Idyllwild Botany: A Premonition Come True …

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On Tuesday July 26, Tom Chester and friends conducted a survey in the small section of the Mountain Fire burn area now open to hikers from Humber Park. The results mark concerns about the spread of invasive weeds in the wilderness.

Here is an excerpt of his report:

“Now the bad news. We observed new, non-native species in Tahquitz Valley:

“• Sonchus, which is sow thistle, is a new, non-native weed here — five plants, which I removed from the highest elevation, except for a single voucher from Hidden Lake at 8,700 feet and Garner Valley at 4,700 feet.

“• One plant of the lactuca serriola, commonly known as prickly lettuce, I also removed. But it looked like it had already dispersed its seed at the 4,400 feet.

“• We found one plant of Taraxacum officinale, common dandelion, growing in a habitat and location where it had not been seen before. We had seen this previously only in the riparian areas; this area was a flat area above Skunk Cabbage Meadow.”

These three non-native invasive weed species they encountered are wind-borne. All three prosper in Idyllwild.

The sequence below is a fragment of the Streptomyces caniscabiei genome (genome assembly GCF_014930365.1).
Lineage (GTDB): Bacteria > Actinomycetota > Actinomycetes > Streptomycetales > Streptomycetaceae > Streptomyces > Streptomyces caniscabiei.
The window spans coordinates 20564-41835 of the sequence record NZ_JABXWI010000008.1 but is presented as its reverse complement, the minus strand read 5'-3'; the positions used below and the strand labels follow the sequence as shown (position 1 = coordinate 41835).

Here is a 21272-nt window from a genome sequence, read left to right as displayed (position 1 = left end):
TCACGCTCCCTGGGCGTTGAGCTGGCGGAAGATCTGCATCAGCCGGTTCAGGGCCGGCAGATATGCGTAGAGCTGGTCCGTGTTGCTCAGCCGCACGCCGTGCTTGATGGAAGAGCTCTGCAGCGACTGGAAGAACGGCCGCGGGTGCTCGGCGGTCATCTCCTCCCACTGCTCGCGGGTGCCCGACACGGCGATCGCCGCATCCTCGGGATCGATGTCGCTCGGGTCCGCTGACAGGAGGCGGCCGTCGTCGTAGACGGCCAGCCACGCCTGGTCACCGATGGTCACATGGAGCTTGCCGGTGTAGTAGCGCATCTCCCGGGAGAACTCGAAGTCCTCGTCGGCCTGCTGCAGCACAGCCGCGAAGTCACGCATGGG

The same updrafts that keep the gliders soaring above the village can waft their seeds from Idyllwild to the higher elevations of the wilderness. No length or depth of forest closure can prevent this.

In my time in Idyllwild, I have advocated for weed control. I have given talks at the Lemon Lily Festival about the weeds found locally, written about the harm they inflict on native and rare species, sent out email alerts of weeds I have spotted in Idyllwild whenever they are in season and can be recognized, attempted to organize weed-removal parties and written about other successful volunteer “weed-warrior” projects.

Tom and I have removed the weeds we have encountered in our surveys both in the wilderness and in Idyllwild. Sadly, most of our meager efforts have been conducted alone with a trash bag in hand or at the ready in my car, but the fight is too big for just one person.

There is no quick fix, but it is not too late to make an impact. You can start on your own properties by identifying weeds and removing them. You can inquire about Forest Service volunteer projects and join them when they occur. Or you can mobilize your own organization to enlist someone with knowledge of non-native plants to help seek them out and remove them.

Many non-natives in the wilderness will first appear next to established and used trails where they have been inadvertently carried by hikers and climbers. A prompt and intense eradication effort by the Forest Service that includes a long-term monitoring component can help to minimize their impact.

However, the battle must be fought at the source. The wilderness is too vast and remote for even the most aggressive eradication effort to prevail. We in Idyllwild have the good fortune of living next to an unsullied wilderness. Let’s not be part of a problem that despoils it, but instead, a solution to help keep it pristine.

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